A VoIP phone number is fundamentally analogous to the other…
How to Create a VoIP PBX
Thinking about setting up a VoIP PBX? Businesses looking to upgrade their voice communication system to VoIP usually have two choices – either purchase hosted VoIP services from a third party vendor or use an on-premise custom solution consisting of an IP PBX and SIP trunks. Creating a VoIP solution that works for a business organization is certainly possible with either of the two choices but they each have their own pros and cons.
Hosted VoIP PBX
Setting up a VoIP PBX is certainly easier with a hosted solution. Most organizations have to do nothing more than provide IP phones for their employees, optimize their data network for voice traffic and purchase/upgrade to high-speed Internet connections. The PBX is hosted in the cloud by the provider and there isn’t actually much for the client to do when it comes to set up.
The vast majority of IP phones can be configured on the network automatically and if you purchase phones from a recommended partner or manufacturer, the devices may even be plug-and-play. In this case, they are preconfigured for the particular network making them ideal for offices which need to configure hundreds of devices at a time.
Hosted VoIP is usually less hassle and particularly useful for organizations that do not have in-house VoIP expertise. All maintenance, upgrades, troubleshooting and bug fixing is undertaken by the vendor, freeing up precious time and resources for your company. Nevertheless this ease of use does come at the cost of customization and control. For instance, your business has no say in how often upgrades happen or when since these processes are under the control of the provider.
On-Premise VoIP PBX
If hosted VoIP is similar to Software As a Service (like say cloud backup or Gmail), on-premise VoIP is similar to the old school system where the organization owns and maintains their voice network. On-premise systems consist of IP phones, the data network and the IP PBX which may be connected to either PSTN lines or SIP trunks. Organizations can purchase turnkey solutions or opt for the DIY (do it yourself) alternative.
As opposed to hosted PBX solutions, the system offers more control and customization options that may be required by certain businesses. Although hosted vendors are continuously improving their portfolio and offering additional services, sometimes the company just needs a particular combination of features that is not available off the shelf. A company may opt for on-premise solutions in other circumstances as well.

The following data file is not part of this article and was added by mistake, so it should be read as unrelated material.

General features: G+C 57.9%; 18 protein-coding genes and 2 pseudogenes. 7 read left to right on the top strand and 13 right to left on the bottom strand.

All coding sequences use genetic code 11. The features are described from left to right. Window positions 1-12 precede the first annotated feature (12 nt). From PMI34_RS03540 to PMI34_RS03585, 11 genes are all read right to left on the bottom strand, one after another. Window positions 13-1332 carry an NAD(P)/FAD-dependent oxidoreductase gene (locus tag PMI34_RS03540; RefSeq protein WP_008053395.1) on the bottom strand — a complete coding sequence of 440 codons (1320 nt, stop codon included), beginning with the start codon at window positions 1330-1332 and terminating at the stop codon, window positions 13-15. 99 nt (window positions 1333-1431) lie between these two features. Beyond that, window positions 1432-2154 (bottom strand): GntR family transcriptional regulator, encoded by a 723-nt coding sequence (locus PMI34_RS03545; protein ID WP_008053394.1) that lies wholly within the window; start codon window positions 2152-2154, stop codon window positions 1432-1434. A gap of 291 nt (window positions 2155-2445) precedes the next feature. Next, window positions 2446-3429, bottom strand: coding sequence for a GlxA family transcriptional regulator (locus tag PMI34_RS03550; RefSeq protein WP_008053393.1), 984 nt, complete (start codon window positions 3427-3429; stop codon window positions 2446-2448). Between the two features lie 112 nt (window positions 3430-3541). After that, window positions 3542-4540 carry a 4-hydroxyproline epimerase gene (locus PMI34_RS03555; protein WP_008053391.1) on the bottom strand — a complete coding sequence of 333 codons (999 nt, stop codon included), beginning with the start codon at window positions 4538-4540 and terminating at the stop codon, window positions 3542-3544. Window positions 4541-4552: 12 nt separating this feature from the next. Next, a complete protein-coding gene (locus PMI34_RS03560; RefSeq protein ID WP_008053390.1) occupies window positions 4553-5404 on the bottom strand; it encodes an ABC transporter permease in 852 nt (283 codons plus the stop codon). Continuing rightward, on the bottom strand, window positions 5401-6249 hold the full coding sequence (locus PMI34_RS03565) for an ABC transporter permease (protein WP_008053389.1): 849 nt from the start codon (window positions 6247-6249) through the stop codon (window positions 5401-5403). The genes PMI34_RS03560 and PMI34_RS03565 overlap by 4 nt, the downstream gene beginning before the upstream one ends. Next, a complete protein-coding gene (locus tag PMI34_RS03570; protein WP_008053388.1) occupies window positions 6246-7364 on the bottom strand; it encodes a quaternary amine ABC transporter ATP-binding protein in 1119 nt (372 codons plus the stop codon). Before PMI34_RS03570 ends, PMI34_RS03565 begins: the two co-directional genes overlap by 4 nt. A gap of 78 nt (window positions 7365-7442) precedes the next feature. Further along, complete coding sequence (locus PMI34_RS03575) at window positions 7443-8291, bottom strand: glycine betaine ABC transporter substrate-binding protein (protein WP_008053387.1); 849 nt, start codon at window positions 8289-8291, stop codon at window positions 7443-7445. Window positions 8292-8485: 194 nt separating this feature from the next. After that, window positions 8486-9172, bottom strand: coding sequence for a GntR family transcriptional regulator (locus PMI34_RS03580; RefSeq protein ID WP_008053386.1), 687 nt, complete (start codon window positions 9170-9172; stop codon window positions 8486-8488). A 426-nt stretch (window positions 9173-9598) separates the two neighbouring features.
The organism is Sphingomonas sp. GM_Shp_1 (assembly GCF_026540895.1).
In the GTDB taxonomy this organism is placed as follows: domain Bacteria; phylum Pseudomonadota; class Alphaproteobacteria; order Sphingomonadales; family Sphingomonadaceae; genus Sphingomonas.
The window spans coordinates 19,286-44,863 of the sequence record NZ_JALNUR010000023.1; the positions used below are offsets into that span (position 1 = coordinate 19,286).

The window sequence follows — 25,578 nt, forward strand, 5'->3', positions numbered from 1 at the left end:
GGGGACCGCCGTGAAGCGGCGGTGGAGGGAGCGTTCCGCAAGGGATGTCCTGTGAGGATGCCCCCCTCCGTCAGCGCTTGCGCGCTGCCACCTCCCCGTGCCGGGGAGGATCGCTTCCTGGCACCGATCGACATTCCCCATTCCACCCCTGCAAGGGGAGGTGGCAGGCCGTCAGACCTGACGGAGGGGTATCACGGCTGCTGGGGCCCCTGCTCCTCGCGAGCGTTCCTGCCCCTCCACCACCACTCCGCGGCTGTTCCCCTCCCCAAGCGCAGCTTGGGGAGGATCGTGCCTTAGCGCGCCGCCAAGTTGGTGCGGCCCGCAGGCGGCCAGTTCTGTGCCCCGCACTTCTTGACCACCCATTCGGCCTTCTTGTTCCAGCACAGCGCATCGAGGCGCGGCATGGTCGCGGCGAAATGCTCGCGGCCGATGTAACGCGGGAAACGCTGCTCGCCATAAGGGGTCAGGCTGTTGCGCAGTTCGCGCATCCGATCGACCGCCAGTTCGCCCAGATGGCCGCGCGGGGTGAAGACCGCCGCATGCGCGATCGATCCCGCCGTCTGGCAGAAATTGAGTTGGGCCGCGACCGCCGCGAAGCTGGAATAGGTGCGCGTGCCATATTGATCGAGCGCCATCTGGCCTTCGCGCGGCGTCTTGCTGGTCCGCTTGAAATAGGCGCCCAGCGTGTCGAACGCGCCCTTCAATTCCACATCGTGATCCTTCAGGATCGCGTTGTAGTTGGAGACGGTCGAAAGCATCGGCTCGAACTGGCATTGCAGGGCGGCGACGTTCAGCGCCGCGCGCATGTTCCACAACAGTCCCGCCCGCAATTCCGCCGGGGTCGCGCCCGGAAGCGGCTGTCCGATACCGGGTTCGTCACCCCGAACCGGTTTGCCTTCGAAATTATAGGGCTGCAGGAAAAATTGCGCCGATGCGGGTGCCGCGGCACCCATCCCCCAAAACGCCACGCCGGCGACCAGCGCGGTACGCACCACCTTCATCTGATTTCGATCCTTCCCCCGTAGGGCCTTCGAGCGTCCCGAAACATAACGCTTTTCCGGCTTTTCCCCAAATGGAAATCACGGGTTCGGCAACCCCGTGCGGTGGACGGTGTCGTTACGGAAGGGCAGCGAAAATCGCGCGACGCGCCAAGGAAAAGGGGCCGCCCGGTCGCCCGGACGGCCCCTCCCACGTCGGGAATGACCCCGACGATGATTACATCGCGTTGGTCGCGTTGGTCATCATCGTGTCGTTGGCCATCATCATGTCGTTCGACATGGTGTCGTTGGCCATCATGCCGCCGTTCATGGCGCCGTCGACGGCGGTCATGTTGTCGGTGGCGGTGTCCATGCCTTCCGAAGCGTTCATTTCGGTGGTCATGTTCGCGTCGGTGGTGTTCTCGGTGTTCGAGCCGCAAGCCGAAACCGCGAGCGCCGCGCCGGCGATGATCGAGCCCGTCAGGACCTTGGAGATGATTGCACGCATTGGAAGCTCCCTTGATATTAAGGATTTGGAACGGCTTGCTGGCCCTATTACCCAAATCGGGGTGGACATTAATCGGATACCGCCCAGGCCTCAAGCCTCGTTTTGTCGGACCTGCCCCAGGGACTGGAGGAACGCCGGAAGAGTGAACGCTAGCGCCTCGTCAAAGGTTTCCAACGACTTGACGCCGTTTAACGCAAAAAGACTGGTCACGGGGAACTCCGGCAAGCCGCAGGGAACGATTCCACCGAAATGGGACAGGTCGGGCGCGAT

For instance the organization may be working in a heavily regulated industry that handles sensitive and confidential data. Although the business may be technically allowed to utilize hosted solutions, there may be restrictions that make on-premise a more attractive option. For larger organizations, SIP trunking with an on-premise IP PBX makes more sense as the total cost of ownership is significantly less than hosted services. Additionally, the cost per call will be quite inexpensive particularly if the business has a high call volume.
Another important aspect is control over infrastructure, services and support. With an in-house solution, the organization has fine-grained control over the equipment, backup alternatives, redundancy and location. The company is in charge of upgrades and maintenance so that it can choose the precise combination of hardware and software that fulfill the business requirements. Updates can be delayed if there are more resources available or undertaken earlier than expected if the business needs new features.
Set up a VoIP PBX
There are many proprietary IP PBX solutions available in the market but some companies may opt to utilize open source software such as Asterix to build their own solution from scratch. It is a great solution if the business has experts who are familiar with the software and VoIP in general. It allows for even more flexibility, control and customization than proprietary solutions.
Since the software is open source, there is no need to purchase licenses or subscriptions. This makes it a good choice for businesses that don’t want or cannot spend thousands of dollars on commercially available systems. Because there is no cost associated with the software itself, the whole system can be set up quickly and cheaply. Creating a VoIP PBX with Asterix involves the following steps:
- Purchase and setup a server with the appropriate software. Asterix does not have steep system requirements, which means that it can be installed even on older hardware.
- Install the open source IP PBX software. Asterix comes in many forms and you can select the alternative that suits your business. One option may have a better interface or features that makes it suitable for you.
- Connect phone service with either PSTN or SIP trunking. If you need to connect to PSTN lines, a gateway is usually required and configuration can take a while. The most commonly used option is to connect with SIP trunks to an ITSP – Internet Telephony Service Provider.
- Set up phones. Asterix is based on the SIP protocol, means that most phones will work out of the box.